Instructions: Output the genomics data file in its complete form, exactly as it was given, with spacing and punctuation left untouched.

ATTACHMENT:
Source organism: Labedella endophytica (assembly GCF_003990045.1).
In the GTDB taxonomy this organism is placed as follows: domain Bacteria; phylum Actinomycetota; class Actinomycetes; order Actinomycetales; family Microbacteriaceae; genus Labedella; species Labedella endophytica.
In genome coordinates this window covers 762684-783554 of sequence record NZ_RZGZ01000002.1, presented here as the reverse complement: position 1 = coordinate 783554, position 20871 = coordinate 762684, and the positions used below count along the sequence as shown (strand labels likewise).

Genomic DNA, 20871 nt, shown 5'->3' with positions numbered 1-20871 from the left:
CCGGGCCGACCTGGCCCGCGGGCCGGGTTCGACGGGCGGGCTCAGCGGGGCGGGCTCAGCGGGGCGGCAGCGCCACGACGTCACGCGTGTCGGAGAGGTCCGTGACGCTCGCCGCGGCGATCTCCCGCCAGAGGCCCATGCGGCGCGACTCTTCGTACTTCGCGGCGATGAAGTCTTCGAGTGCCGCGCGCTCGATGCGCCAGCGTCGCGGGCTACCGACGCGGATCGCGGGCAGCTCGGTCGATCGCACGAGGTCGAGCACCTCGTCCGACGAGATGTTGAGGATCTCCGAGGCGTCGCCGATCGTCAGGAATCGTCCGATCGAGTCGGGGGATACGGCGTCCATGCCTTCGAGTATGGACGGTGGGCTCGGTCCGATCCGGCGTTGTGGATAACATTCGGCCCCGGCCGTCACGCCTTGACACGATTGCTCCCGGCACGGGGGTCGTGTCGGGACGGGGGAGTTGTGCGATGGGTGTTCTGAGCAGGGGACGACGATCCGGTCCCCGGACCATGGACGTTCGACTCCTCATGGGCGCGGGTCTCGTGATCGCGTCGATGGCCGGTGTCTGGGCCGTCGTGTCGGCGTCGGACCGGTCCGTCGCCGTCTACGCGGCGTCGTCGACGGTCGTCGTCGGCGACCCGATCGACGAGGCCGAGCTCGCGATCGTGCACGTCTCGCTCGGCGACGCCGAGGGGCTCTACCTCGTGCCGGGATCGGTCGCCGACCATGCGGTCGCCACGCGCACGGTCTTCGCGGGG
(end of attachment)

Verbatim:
Source organism: Labedella endophytica (assembly GCF_003990045.1).
In the GTDB taxonomy this organism is placed as follows: domain Bacteria; phylum Actinomycetota; class Actinomycetes; order Actinomycetales; family Microbacteriaceae; genus Labedella; species Labedella endophytica.
In genome coordinates this window covers 762684-783554 of sequence record NZ_RZGZ01000002.1, presented here as the reverse complement: position 1 = coordinate 783554, position 20871 = coordinate 762684, and the positions used below count along the sequence as shown (strand labels likewise).

Genomic DNA, 20871 nt, shown 5'->3' with positions numbered 1-20871 from the left:
CCGGGCCGACCTGGCCCGCGGGCCGGGTTCGACGGGCGGGCTCAGCGGGGCGGGCTCAGCGGGGCGGCAGCGCCACGACGTCACGCGTGTCGGAGAGGTCCGTGACGCTCGCCGCGGCGATCTCCCGCCAGAGGCCCATGCGGCGCGACTCTTCGTACTTCGCGGCGATGAAGTCTTCGAGTGCCGCGCGCTCGATGCGCCAGCGTCGCGGGCTACCGACGCGGATCGCGGGCAGCTCGGTCGATCGCACGAGGTCGAGCACCTCGTCCGACGAGATGTTGAGGATCTCCGAGGCGTCGCCGATCGTCAGGAATCGTCCGATCGAGTCGGGGGATACGGCGTCCATGCCTTCGAGTATGGACGGTGGGCTCGGTCCGATCCGGCGTTGTGGATAACATTCGGCCCCGGCCGTCACGCCTTGACACGATTGCTCCCGGCACGGGGGTCGTGTCGGGACGGGGGAGTTGTGCGATGGGTGTTCTGAGCAGGGGACGACGATCCGGTCCCCGGACCATGGACGTTCGACTCCTCATGGGCGCGGGTCTCGTGATCGCGTCGATGGCCGGTGTCTGGGCCGTCGTGTCGGCGTCGGACCGGTCCGTCGCCGTCTACGCGGCGTCGTCGACGGTCGTCGTCGGCGACCCGATCGACGAGGCCGAGCTCGCGATCGTGCACGTCTCGCTCGGCGACGCCGAGGGGCTCTACCTCGTGCCGGGATCGGTCGCCGACCATGCGGTCGCCACGCGCACGGTCTTCGCGGGG